he waited, as patiently as he could, for a reply, he thought back
to the party they'd thrown after John returned from his first
shuttle flight. He remembered how excited and awestruck John had
been after being in space for the first time. He'd been on cloud
nine and he got the biggest smile on his face when he tried to
describe the experience to his sisters and friends. He soon became
impatient for his next trip and he had come back from his second
space flight just as excited as the first. He couldn't stop talking
about what he'd seen and how he'd felt out there.
was drawn out of his reverie by a soft mumbling emanating from
the form on the bed. He looked up, trying to make out what his
son was saying. John hadn't moved a muscle; his arm still draped
over his eyes. It seemed that every muscle in his body was tensed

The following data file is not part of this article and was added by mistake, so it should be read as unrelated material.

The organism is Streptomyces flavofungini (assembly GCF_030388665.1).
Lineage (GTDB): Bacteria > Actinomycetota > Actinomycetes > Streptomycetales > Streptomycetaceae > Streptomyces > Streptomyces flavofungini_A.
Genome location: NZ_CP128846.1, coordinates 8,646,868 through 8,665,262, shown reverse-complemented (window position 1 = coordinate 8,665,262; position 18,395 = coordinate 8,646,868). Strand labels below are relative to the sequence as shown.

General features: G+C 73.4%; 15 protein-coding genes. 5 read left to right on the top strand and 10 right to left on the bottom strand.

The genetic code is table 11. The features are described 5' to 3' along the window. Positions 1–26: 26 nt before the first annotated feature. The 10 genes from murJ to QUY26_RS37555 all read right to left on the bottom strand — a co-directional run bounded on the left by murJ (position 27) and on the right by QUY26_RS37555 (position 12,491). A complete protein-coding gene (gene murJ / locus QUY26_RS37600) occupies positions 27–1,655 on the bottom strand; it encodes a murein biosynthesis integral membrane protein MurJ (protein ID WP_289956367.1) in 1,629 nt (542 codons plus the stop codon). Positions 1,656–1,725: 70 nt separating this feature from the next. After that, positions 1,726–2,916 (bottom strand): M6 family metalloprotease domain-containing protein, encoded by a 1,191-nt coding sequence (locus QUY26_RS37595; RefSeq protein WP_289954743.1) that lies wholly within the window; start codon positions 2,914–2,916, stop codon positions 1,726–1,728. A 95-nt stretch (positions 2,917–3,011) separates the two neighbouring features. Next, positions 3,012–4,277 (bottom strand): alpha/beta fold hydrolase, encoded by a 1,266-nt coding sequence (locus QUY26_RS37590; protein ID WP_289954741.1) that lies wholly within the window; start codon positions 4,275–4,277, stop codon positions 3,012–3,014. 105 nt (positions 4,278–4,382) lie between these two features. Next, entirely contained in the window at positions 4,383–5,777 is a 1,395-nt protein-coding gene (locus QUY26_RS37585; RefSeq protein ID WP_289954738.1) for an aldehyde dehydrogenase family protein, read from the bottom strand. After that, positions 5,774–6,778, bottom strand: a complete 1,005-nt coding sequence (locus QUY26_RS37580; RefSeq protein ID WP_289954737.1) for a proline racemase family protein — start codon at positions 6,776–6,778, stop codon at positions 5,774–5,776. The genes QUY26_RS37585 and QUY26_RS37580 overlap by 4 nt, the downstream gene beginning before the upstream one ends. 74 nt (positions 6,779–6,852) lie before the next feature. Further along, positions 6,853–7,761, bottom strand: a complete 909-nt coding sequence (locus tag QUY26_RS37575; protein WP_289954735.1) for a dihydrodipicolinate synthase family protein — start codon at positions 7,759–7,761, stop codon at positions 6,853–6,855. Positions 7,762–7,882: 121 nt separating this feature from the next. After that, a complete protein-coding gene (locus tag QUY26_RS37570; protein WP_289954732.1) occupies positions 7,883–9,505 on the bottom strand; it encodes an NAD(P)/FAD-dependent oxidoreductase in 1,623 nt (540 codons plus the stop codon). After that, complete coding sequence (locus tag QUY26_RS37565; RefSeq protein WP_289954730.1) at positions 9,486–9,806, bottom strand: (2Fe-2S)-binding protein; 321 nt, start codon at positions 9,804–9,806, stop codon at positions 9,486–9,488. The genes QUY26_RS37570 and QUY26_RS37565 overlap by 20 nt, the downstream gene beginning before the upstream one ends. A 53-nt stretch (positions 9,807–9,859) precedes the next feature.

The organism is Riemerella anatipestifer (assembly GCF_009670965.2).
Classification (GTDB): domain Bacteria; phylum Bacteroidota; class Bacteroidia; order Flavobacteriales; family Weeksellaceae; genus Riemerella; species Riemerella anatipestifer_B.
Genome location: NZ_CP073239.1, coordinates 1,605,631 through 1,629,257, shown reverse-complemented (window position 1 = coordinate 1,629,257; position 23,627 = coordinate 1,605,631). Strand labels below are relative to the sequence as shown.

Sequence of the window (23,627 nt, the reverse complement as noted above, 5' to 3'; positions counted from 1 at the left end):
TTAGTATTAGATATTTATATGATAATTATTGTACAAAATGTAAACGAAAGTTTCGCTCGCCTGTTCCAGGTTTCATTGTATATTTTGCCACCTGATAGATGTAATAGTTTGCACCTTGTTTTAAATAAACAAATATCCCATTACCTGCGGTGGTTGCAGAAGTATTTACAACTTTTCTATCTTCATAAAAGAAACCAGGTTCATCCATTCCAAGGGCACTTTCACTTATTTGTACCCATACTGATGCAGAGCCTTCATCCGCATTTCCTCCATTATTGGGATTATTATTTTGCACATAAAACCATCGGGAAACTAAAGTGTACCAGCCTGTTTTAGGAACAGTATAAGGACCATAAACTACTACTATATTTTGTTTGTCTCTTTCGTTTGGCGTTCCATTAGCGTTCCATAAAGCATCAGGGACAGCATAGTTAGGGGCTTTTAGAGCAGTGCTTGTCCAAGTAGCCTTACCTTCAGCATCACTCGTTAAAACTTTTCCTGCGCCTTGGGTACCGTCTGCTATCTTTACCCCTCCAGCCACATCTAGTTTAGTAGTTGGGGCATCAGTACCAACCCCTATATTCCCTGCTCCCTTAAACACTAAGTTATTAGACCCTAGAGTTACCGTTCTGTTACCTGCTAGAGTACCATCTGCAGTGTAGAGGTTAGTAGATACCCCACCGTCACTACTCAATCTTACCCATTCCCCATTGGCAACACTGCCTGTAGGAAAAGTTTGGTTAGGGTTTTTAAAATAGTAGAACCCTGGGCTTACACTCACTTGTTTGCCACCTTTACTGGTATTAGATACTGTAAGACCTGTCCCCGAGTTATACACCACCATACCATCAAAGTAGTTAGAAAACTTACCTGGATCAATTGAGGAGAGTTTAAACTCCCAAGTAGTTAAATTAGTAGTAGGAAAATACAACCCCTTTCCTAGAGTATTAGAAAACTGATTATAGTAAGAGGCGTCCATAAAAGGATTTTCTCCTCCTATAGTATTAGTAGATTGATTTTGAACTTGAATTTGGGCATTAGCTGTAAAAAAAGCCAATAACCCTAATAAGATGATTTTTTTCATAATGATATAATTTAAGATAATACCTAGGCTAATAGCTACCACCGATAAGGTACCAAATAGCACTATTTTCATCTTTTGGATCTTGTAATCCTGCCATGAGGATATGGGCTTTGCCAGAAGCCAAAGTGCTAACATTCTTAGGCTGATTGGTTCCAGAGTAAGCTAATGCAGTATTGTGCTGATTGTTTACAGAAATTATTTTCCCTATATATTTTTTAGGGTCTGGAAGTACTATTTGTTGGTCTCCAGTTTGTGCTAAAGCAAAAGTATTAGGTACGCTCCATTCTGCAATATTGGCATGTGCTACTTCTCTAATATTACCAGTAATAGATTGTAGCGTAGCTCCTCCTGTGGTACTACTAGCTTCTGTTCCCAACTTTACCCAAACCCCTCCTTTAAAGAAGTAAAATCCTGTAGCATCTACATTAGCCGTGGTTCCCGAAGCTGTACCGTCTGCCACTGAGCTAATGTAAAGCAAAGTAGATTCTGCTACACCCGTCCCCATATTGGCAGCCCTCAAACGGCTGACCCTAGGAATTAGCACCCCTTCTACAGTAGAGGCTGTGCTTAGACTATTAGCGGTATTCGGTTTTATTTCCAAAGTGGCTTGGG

at that moment.
"John?" he asked
again softly. "What...?"
The mumbling continued,
growing louder and more intense as the seconds passed. It sounded
almost like a chant. It took a moment, but he finally figured
out what his son was saying. The realization tore at his heart.
"It's not real!"
John said. "It's Not Real!!" He sat up suddenly, his
back to the wall. "YOU'RE NOT REAL!!!" he shouted venomously.
He was red-faced and trembling; tears now flowing freely down
The hatred and loathing he saw in his son's eyes shocked Jack Crichton.
"Son..." he started.
"Don't you call me
that!!" John spat. "You are NOT my father!! You're not
real!" He took
a shaky breath and, still glaring at Jack, said menacingly, "Get.
Jack tried to calm his son
"Get Out!" he
repeated, louder this time. When Jack didn't move he shouted,
"Get Out! Get the fuck out!!"
Jack could see that John was losing what little control he seemed to
have. He stood up slowly, raising his arms in an attempt to placate
his son. "All right, John," he said cautiously. "I'm
leaving." He backed slowly toward the door. When he reached
it, he turned and placed a hand on the knob. With his head bowed,
he took another deep breath and left the room.
* * * * *
Crichton paced around the small room. He'd been pacing
on and off since his 'father' had left. The more he thought about